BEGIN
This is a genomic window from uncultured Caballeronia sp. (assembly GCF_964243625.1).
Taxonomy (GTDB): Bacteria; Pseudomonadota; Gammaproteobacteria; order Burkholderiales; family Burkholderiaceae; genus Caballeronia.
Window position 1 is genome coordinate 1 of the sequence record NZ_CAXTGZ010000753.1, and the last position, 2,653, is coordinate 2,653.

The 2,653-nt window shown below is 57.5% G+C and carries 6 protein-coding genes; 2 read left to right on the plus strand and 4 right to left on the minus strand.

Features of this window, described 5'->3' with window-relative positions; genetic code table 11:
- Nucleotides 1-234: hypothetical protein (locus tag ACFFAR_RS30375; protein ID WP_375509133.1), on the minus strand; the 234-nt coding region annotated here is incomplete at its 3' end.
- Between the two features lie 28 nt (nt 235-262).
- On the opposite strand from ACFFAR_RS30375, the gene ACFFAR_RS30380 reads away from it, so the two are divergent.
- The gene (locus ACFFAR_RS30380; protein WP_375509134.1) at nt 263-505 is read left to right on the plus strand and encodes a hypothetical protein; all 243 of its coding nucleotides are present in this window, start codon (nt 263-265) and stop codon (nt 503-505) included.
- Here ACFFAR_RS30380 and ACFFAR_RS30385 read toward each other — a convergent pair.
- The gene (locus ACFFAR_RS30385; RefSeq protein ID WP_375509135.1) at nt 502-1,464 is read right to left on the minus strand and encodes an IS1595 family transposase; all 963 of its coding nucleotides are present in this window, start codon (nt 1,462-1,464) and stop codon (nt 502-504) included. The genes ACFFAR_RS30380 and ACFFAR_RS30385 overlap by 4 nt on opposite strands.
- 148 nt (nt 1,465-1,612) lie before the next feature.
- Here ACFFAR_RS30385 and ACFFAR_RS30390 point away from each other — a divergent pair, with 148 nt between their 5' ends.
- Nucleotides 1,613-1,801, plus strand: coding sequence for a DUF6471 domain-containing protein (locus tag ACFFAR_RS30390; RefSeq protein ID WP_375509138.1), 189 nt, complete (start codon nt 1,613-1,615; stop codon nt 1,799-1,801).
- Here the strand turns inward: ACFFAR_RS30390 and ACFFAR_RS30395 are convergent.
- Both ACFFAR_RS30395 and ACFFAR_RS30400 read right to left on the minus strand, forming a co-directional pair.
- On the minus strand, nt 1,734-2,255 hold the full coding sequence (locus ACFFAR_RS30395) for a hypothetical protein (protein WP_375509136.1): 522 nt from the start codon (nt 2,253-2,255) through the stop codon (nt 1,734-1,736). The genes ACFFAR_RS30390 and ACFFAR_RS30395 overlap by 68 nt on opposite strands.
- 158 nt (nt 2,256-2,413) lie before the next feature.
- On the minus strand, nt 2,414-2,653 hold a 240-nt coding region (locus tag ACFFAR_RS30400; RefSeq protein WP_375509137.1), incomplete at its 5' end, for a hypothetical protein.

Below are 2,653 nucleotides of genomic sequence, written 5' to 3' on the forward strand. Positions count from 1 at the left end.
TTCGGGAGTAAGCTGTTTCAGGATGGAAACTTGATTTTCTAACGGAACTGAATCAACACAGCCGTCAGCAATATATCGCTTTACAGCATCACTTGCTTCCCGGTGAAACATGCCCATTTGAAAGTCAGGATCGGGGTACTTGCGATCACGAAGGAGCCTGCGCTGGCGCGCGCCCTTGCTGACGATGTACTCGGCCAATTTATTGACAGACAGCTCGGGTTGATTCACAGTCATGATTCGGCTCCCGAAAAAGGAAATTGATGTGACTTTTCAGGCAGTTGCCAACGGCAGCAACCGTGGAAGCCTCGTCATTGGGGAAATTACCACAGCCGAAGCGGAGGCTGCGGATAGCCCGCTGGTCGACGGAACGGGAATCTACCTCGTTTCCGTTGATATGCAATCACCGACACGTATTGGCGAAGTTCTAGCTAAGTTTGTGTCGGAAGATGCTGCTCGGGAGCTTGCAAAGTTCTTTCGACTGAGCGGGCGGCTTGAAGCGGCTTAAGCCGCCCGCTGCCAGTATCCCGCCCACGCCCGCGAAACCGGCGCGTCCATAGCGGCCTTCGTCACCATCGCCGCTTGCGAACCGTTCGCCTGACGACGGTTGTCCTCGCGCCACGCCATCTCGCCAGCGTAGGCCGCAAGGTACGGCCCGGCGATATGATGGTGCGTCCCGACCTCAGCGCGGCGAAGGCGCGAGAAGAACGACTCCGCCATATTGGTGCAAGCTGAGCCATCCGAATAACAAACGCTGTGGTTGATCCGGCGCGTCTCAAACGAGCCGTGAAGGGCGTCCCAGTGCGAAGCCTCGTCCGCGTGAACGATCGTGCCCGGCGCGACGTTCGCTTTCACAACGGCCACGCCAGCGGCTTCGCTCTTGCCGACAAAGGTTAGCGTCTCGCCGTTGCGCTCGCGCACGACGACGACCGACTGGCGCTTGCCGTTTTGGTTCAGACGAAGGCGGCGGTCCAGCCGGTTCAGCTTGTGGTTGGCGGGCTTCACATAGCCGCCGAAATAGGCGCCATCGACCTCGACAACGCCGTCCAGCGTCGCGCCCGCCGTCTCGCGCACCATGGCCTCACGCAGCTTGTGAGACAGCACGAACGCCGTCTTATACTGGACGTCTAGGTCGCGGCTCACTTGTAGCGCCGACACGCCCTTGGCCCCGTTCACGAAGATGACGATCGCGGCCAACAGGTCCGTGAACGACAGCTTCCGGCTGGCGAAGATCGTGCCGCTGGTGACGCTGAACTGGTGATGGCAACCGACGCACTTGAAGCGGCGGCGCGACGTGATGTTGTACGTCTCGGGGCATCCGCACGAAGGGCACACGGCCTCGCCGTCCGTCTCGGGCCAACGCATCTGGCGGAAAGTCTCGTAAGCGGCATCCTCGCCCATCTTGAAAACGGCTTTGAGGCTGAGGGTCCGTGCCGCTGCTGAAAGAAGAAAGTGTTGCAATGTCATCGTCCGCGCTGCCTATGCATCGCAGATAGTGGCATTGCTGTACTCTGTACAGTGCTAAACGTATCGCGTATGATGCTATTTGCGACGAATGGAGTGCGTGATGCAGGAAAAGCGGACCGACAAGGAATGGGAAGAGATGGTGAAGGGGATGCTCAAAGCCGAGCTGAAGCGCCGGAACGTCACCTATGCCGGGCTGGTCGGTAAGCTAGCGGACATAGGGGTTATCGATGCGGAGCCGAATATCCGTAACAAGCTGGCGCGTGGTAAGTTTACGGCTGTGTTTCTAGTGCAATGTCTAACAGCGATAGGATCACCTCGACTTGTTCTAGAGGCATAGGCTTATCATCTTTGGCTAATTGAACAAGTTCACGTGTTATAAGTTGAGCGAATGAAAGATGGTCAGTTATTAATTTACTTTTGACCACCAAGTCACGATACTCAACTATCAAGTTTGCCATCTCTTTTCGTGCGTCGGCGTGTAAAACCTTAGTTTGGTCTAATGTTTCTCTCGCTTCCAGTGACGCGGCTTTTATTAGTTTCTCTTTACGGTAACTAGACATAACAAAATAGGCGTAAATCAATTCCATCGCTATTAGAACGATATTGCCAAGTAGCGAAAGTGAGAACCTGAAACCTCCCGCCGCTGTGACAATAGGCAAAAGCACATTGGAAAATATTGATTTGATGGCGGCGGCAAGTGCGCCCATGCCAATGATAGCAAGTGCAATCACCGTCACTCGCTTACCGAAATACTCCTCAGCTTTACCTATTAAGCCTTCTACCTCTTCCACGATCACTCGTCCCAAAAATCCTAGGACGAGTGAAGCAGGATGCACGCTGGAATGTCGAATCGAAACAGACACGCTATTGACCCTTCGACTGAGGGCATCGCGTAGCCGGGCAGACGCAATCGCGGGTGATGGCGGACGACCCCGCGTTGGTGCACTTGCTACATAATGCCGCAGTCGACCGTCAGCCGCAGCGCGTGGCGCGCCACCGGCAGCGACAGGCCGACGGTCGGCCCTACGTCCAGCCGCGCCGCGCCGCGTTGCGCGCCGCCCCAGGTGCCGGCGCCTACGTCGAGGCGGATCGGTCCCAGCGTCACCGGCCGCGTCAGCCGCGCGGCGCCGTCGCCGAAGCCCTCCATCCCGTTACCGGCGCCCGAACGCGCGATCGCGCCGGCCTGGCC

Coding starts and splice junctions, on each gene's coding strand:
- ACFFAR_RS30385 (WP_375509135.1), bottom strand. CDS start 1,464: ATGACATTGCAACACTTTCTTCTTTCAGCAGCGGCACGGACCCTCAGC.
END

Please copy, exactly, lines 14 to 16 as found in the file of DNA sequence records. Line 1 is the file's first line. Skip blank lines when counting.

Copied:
- Nucleotides 1,613-1,801, plus strand: coding sequence for a DUF6471 domain-containing protein (locus tag ACFFAR_RS30390; RefSeq protein ID WP_375509138.1), 189 nt, complete (start codon nt 1,613-1,615; stop codon nt 1,799-1,801).
- Here the strand turns inward: ACFFAR_RS30390 and ACFFAR_RS30395 are convergent.
- Both ACFFAR_RS30395 and ACFFAR_RS30400 read right to left on the minus strand, forming a co-directional pair.